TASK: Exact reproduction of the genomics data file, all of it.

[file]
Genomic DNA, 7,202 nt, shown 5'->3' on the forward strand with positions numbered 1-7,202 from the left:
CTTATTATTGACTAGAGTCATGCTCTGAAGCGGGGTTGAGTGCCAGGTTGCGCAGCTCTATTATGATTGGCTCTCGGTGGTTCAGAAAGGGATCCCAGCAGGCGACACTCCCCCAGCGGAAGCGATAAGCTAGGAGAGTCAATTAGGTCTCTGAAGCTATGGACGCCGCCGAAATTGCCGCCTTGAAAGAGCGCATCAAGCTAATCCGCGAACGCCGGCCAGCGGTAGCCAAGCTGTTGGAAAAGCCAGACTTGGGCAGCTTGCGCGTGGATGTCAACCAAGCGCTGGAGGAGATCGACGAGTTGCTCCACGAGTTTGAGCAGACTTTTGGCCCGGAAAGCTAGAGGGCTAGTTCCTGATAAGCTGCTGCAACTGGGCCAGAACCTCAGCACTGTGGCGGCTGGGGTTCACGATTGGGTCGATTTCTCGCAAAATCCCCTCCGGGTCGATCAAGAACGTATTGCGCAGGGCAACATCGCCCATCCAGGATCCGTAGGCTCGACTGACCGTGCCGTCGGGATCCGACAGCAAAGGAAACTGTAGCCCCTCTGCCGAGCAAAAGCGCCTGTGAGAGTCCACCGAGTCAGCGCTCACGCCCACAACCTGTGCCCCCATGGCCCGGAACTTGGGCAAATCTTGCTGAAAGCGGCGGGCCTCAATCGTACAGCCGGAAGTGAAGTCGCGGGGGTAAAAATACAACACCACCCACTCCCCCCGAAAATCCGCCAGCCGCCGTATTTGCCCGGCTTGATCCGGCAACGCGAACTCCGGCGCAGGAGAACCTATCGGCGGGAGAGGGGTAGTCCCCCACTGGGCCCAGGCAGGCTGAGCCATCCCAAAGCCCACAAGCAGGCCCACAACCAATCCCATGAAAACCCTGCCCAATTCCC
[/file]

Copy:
Genomic DNA, 7,202 nt, shown 5'->3' on the forward strand with positions numbered 1-7,202 from the left:
CTTATTATTGACTAGAGTCATGCTCTGAAGCGGGGTTGAGTGCCAGGTTGCGCAGCTCTATTATGATTGGCTCTCGGTGGTTCAGAAAGGGATCCCAGCAGGCGACACTCCCCCAGCGGAAGCGATAAGCTAGGAGAGTCAATTAGGTCTCTGAAGCTATGGACGCCGCCGAAATTGCCGCCTTGAAAGAGCGCATCAAGCTAATCCGCGAACGCCGGCCAGCGGTAGCCAAGCTGTTGGAAAAGCCAGACTTGGGCAGCTTGCGCGTGGATGTCAACCAAGCGCTGGAGGAGATCGACGAGTTGCTCCACGAGTTTGAGCAGACTTTTGGCCCGGAAAGCTAGAGGGCTAGTTCCTGATAAGCTGCTGCAACTGGGCCAGAACCTCAGCACTGTGGCGGCTGGGGTTCACGATTGGGTCGATTTCTCGCAAAATCCCCTCCGGGTCGATCAAGAACGTATTGCGCAGGGCAACATCGCCCATCCAGGATCCGTAGGCTCGACTGACCGTGCCGTCGGGATCCGACAGCAAAGGAAACTGTAGCCCCTCTGCCGAGCAAAAGCGCCTGTGAGAGTCCACCGAGTCAGCGCTCACGCCCACAACCTGTGCCCCCATGGCCCGGAACTTGGGCAAATCTTGCTGAAAGCGGCGGGCCTCAATCGTACAGCCGGAAGTGAAGTCGCGGGGGTAAAAATACAACACCACCCACTCCCCCCGAAAATCCGCCAGCCGCCGTATTTGCCCGGCTTGATCCGGCAACGCGAACTCCGGCGCAGGAGAACCTATCGGCGGGAGAGGGGTAGTCCCCCACTGGGCCCAGGCAGGCTGAGCCATCCCAAAGCCCACAAGCAGGCCCACAACCAATCCCATGAAAACCCTGCCCAATTCCC